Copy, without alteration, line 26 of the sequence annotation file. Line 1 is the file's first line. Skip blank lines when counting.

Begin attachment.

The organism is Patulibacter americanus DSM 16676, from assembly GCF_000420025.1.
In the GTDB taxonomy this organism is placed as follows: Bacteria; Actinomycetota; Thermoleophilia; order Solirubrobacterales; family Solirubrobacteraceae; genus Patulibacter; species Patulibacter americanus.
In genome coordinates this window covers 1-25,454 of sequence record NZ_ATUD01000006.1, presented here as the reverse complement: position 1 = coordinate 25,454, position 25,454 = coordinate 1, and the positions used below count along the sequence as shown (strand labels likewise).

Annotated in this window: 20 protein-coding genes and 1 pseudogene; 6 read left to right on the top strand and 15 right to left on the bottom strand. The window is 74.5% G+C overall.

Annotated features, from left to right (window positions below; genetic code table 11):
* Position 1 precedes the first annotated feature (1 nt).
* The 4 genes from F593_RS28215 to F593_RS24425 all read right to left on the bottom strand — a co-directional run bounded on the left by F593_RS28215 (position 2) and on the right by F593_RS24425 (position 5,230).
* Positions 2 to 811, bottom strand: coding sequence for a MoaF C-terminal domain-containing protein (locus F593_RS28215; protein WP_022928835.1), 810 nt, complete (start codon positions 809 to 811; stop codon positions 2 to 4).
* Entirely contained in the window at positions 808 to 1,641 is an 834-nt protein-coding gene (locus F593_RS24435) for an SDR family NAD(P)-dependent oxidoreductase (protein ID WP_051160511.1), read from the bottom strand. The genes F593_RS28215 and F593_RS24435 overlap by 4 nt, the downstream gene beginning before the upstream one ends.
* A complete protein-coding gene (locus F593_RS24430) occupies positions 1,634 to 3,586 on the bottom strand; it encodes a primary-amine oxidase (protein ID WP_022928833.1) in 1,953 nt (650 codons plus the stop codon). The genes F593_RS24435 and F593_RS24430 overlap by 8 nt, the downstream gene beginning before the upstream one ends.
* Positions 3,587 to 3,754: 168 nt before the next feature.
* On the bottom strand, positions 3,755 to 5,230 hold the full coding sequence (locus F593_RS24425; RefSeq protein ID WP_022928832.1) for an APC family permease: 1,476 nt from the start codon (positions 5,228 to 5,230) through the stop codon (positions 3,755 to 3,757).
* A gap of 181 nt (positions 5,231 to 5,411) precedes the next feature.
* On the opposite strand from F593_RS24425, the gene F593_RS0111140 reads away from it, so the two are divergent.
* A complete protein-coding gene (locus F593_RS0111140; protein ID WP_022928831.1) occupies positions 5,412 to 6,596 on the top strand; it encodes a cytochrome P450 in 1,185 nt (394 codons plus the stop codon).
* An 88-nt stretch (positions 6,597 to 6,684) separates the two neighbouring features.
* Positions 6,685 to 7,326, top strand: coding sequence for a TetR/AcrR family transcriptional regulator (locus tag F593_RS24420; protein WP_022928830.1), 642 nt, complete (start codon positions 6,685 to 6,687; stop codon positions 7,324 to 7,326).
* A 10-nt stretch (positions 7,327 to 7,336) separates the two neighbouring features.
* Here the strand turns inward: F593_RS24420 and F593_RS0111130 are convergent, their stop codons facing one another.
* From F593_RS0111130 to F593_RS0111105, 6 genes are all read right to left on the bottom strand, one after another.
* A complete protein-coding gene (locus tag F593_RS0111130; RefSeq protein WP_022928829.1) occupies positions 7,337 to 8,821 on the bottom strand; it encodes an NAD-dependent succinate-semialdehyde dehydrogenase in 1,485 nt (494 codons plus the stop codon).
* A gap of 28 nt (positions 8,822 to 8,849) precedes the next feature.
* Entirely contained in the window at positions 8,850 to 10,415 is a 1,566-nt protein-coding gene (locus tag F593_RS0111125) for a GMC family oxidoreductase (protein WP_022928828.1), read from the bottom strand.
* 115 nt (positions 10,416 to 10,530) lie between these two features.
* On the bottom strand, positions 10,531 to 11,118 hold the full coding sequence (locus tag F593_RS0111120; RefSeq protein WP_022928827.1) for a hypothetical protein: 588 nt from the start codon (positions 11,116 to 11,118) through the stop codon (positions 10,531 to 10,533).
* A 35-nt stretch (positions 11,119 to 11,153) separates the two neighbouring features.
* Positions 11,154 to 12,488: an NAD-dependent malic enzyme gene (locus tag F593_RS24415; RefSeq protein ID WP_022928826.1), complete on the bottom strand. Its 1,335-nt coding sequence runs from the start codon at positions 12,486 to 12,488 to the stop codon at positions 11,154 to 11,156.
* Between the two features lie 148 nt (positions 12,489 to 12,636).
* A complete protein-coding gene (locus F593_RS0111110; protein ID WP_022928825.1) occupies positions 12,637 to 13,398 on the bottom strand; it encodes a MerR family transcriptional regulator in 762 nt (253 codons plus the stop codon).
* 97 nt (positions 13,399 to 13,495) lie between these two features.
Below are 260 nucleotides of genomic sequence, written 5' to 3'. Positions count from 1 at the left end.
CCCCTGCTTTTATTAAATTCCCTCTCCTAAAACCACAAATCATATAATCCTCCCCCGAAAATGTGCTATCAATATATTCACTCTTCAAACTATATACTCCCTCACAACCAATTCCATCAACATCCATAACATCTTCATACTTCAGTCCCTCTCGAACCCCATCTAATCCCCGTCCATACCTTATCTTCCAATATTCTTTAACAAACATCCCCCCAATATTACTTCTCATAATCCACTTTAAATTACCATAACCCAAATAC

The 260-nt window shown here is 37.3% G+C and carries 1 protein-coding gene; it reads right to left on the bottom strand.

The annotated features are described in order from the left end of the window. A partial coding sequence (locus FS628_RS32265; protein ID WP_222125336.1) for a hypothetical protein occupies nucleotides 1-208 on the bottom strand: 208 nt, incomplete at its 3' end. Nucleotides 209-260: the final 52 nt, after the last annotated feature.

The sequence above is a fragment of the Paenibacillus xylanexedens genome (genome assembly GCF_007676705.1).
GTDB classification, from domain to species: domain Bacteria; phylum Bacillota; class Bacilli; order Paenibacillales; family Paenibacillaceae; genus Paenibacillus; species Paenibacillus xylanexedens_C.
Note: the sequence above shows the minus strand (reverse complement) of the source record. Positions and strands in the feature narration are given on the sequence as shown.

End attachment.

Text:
* A 35-nt stretch (positions 11,119 to 11,153) separates the two neighbouring features.